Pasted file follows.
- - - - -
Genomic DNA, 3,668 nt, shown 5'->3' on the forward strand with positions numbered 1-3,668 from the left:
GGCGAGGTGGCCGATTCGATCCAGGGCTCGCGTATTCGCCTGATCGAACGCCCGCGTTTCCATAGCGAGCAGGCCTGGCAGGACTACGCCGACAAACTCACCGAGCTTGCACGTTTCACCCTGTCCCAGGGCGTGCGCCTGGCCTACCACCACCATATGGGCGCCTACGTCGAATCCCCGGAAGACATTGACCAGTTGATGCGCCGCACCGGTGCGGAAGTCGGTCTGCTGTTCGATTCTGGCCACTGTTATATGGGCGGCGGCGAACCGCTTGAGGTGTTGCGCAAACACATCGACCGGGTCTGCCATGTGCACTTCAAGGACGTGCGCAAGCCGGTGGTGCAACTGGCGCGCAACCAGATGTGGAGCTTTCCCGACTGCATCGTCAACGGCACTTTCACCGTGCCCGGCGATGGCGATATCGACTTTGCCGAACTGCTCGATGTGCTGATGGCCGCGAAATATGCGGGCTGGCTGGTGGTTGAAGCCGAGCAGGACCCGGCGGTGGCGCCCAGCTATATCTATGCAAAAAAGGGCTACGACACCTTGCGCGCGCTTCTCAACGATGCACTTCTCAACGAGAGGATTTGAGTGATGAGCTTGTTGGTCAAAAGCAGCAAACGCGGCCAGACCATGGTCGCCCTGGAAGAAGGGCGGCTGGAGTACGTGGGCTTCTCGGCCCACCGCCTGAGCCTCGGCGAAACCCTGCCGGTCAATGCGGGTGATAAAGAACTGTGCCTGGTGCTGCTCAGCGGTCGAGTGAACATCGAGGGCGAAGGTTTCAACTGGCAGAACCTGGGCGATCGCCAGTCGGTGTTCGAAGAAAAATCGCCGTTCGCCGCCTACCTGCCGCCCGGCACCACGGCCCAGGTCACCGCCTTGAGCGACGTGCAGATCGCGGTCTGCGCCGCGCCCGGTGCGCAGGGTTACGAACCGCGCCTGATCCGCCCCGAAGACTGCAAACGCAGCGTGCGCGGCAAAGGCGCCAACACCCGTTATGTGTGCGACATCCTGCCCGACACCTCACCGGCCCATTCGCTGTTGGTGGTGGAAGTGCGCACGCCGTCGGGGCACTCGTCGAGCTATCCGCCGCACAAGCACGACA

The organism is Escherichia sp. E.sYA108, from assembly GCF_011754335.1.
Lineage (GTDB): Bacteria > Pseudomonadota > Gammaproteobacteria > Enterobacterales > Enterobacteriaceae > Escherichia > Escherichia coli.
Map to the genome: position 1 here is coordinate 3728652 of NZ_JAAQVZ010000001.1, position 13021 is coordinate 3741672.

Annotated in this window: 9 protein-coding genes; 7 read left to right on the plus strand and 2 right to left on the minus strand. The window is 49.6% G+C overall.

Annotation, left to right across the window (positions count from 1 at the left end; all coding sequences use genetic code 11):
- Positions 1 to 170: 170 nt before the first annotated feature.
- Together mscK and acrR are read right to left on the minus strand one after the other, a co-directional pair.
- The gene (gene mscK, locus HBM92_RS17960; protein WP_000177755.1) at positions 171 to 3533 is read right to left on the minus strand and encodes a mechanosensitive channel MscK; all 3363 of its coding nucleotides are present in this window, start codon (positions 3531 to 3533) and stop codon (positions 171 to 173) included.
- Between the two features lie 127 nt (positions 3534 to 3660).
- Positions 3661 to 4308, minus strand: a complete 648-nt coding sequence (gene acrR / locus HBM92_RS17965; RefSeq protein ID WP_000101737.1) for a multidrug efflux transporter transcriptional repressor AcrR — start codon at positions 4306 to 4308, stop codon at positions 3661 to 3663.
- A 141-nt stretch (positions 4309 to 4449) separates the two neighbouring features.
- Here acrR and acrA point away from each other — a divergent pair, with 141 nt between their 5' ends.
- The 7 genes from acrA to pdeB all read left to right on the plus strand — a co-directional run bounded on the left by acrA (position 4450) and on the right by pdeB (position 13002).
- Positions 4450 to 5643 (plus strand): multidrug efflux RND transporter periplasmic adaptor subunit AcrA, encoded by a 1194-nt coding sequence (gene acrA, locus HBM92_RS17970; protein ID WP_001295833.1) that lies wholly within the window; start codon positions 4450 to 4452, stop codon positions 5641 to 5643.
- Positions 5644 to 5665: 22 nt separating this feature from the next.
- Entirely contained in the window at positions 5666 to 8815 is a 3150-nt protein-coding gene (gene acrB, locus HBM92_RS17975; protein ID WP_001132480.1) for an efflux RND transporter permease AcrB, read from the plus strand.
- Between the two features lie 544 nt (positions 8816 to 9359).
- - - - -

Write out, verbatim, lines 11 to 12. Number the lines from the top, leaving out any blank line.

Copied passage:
- Between the two features lie 127 nt (positions 3534 to 3660).
- Positions 3661 to 4308, minus strand: a complete 648-nt coding sequence (gene acrR / locus HBM92_RS17965; RefSeq protein ID WP_000101737.1) for a multidrug efflux transporter transcriptional repressor AcrR — start codon at positions 4306 to 4308, stop codon at positions 3661 to 3663.